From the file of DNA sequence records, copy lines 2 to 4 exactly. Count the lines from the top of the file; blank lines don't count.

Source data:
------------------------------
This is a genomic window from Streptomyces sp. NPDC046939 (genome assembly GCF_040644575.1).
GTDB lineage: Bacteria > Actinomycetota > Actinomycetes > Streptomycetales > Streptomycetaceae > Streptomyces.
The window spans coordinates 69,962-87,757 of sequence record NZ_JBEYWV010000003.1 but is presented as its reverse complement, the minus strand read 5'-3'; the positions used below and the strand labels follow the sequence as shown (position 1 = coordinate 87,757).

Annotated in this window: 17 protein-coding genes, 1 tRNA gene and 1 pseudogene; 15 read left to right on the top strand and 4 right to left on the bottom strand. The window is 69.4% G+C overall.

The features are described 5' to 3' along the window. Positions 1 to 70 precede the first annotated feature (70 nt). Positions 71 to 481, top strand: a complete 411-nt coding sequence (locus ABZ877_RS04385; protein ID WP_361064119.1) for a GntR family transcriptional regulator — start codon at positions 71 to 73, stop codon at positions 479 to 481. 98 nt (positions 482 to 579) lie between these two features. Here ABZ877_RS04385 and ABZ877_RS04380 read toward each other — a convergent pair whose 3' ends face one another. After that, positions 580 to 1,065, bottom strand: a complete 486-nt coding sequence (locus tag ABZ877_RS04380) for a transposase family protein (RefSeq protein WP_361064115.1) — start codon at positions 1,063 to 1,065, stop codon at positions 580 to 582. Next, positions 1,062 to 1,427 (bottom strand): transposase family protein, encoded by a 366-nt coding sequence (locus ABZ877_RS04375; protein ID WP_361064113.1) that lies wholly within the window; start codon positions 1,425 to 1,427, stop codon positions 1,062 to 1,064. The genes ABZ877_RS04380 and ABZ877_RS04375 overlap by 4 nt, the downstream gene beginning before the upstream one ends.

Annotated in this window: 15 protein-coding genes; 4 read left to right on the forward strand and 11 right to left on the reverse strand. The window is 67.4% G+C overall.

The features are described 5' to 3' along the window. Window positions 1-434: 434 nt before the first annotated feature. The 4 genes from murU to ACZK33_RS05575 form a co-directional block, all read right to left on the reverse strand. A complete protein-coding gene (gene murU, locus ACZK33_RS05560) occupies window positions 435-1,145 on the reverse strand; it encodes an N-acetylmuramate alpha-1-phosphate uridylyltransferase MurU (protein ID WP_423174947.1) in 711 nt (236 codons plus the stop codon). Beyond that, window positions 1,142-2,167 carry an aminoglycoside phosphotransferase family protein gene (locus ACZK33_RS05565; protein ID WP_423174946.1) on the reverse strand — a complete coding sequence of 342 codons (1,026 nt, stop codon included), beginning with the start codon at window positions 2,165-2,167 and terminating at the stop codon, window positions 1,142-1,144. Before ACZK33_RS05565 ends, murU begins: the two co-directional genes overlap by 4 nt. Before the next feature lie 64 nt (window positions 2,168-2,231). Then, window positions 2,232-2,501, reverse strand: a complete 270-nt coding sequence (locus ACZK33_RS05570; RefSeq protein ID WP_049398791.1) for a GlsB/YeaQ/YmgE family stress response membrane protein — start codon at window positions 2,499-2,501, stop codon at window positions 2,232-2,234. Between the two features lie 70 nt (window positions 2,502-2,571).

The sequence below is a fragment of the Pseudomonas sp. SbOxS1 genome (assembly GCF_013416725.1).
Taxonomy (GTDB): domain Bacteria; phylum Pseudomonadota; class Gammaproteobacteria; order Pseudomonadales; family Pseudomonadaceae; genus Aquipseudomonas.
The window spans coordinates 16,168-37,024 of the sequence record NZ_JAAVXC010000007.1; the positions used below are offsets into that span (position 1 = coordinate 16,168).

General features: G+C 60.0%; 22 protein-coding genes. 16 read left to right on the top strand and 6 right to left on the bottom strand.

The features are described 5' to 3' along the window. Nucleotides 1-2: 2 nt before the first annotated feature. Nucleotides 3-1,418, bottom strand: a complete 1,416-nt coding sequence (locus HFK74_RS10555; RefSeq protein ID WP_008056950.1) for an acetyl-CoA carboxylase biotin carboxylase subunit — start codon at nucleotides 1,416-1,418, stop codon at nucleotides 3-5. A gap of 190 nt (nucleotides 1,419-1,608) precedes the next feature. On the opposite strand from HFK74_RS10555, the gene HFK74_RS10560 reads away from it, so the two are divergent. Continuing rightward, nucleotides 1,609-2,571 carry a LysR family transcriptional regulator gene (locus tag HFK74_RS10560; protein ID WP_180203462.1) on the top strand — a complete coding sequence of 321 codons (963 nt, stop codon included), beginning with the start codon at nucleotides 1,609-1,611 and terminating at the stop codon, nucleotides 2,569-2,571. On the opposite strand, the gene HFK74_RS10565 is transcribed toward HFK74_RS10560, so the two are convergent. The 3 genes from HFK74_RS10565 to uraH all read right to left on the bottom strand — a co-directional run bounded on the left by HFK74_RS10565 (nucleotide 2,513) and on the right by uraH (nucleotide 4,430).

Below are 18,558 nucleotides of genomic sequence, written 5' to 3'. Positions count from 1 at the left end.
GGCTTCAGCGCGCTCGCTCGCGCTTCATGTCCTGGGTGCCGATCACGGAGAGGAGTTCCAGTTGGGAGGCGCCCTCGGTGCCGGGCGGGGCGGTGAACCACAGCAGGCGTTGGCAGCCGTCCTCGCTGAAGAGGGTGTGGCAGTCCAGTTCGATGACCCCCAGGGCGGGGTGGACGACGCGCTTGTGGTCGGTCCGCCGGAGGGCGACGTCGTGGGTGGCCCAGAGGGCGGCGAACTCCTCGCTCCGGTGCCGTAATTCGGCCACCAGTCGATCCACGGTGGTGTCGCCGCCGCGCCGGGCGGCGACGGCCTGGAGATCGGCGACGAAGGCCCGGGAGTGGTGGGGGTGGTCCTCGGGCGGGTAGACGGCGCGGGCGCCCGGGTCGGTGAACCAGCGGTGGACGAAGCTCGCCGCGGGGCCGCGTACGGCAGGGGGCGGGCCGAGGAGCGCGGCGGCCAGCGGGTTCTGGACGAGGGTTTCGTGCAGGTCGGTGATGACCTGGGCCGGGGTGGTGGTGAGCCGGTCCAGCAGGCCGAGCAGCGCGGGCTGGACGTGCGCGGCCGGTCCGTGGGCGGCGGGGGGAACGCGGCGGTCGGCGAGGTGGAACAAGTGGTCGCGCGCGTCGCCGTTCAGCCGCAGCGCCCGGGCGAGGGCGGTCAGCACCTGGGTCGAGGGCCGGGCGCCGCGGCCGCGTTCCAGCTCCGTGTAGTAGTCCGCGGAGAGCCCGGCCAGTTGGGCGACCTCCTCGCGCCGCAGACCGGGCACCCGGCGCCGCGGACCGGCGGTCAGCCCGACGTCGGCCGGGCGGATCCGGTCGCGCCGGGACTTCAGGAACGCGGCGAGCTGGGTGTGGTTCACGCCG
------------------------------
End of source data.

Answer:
GTDB lineage: Bacteria > Actinomycetota > Actinomycetes > Streptomycetales > Streptomycetaceae > Streptomyces.
The window spans coordinates 69,962-87,757 of sequence record NZ_JBEYWV010000003.1 but is presented as its reverse complement, the minus strand read 5'-3'; the positions used below and the strand labels follow the sequence as shown (position 1 = coordinate 87,757).

Annotated in this window: 17 protein-coding genes, 1 tRNA gene and 1 pseudogene; 15 read left to right on the top strand and 4 right to left on the bottom strand. The window is 69.4% G+C overall.